ESPT 2014. From implementation to realisation

I’ve just returned from the European Society of Pharmacogenetics and Theranostics conference in Santorini. The event bought together the greatest minds in the field from all over Europe, with a few international counterparts too. Over my four days amongst them I realized that this community had the power to drastically change the way we prescribe – shifting healthcare into a future. Barely a week goes by without another landmark trial or innovation, the dream of personalised medicine is within our reach; all we need now is greater collaboration and a stronger collective voice. 

At ESPT last year the focus seemed more on the possibilities of pharmacogenetics (PGx) and the recent academic developments. There were of course a handful of critics who deemed the evidence as weak and the routine use of this technology as decades away. This year there was a noticeable shift in thought – the majority had moved on from verification to utility - the talk was now all about implementation. Examples were shared by countries who were already using genetic data in clinics to inform and guide prescribing. Denmark, Italy, Austria and Holland lead the way, discussing how genetic testing was being routinely carried out and used for clinical decision by pioneering physicians. Prof. Ivan Brandslund from Denmark needs a special mention, as the implementation there sounds extremely progressive. 

Prof. Ron H.N. van Schaik, chair of the ESPT Scientific and Clinical Implementation Division, announced the launch of the European Pharmacogenetics Implementation Consortium (Eu-PIC). An organization dedicated to the creation of a European best practice network. Such a network could accelerate translation and implementation of PGx, an incentive that Geneixis hugely in favor of.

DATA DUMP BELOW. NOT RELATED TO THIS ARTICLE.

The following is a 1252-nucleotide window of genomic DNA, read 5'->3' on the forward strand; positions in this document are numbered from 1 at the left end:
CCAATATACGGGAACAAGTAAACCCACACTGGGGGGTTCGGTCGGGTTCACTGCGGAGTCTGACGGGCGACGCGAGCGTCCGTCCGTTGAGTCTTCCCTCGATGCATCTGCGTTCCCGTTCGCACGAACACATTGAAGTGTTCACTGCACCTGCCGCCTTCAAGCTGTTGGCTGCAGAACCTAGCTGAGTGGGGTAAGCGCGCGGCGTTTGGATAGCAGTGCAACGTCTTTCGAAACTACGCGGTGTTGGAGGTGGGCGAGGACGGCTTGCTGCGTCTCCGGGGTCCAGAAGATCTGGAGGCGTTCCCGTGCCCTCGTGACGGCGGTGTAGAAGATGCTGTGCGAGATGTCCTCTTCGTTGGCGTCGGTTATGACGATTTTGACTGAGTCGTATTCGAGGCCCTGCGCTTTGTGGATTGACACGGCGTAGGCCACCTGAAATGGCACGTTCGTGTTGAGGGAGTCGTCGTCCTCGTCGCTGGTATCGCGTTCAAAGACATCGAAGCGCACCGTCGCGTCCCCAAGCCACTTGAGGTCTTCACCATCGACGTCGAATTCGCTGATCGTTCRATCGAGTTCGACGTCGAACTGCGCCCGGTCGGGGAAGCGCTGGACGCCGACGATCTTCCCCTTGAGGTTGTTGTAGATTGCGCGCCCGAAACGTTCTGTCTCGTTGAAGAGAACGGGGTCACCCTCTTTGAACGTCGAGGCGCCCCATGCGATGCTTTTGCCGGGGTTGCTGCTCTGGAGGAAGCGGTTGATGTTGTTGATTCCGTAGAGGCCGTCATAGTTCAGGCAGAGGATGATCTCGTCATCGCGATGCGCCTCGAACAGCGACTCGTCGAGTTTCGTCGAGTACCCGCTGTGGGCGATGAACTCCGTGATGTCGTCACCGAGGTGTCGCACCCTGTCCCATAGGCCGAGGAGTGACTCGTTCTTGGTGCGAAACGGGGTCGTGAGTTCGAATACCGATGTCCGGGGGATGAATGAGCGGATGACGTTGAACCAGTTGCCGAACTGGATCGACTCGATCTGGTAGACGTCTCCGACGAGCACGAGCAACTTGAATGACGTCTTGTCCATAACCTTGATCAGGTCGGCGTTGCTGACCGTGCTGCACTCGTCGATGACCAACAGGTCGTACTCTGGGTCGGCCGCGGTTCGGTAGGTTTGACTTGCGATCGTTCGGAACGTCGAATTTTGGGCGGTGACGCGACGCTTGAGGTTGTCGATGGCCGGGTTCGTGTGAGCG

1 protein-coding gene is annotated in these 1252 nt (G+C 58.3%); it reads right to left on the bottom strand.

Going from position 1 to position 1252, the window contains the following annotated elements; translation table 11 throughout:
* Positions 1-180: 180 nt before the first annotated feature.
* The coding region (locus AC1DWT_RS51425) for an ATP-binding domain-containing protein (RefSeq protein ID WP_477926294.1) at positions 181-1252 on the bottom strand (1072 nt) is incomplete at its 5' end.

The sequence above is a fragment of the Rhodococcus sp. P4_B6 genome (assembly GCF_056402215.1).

The final session on Saturday was a discussion for the floor to share ideas on what we believe the next steps are for adoption and implementation. Dr. Graham Beastall President of the International Federation of Clinical Chemistry and Laboratory Medicine (IFCC) floated the idea of approaching patient groups and empowering them to advocate and drive PGx testing. The example of HLA testing in HIV patients before Abacavir is prescribed generated great interest. 

While I agree that patients are key stakeholders I believe that adoption could be achieved without patient pressure and rather through greater collaboration and a single strong community voice. We need to develop a shared language, a common vocabulary, one that we can use when communicating PGx to all stakeholders. This will ensure we all give a consistent consolidated message to everyone from patients to policy makers to physicians. The later are key in adoption, we need to bring them onside and ensure we clearly communicate how PGx medication could support them and enhance their practice. To access this important community it’s important to remember that physicians alone cannot drive adoption; the hospital board has to be considered too. When approaching each of these stakeholders we must remember what the true promise of PGx is for them – doctors need validity, which can only be gained with evidence of patient benefit while hospital decision makers want to talk hospital admission rates, cost benefits and safety. I left Santorini feeling inspired and more confident that ever about the bright future of PGx. Everyone I spoke to reinforced my belief that Geneix is creating powerful and necessary solutions – ones which will drive adoption and galvanize implementation. Our vision is aligned with the progressive forward thinkers of the ESPT network, and as part of this community we will ensure that in time the talk has shifted again - to how the dream of personalized medicine is our new reality.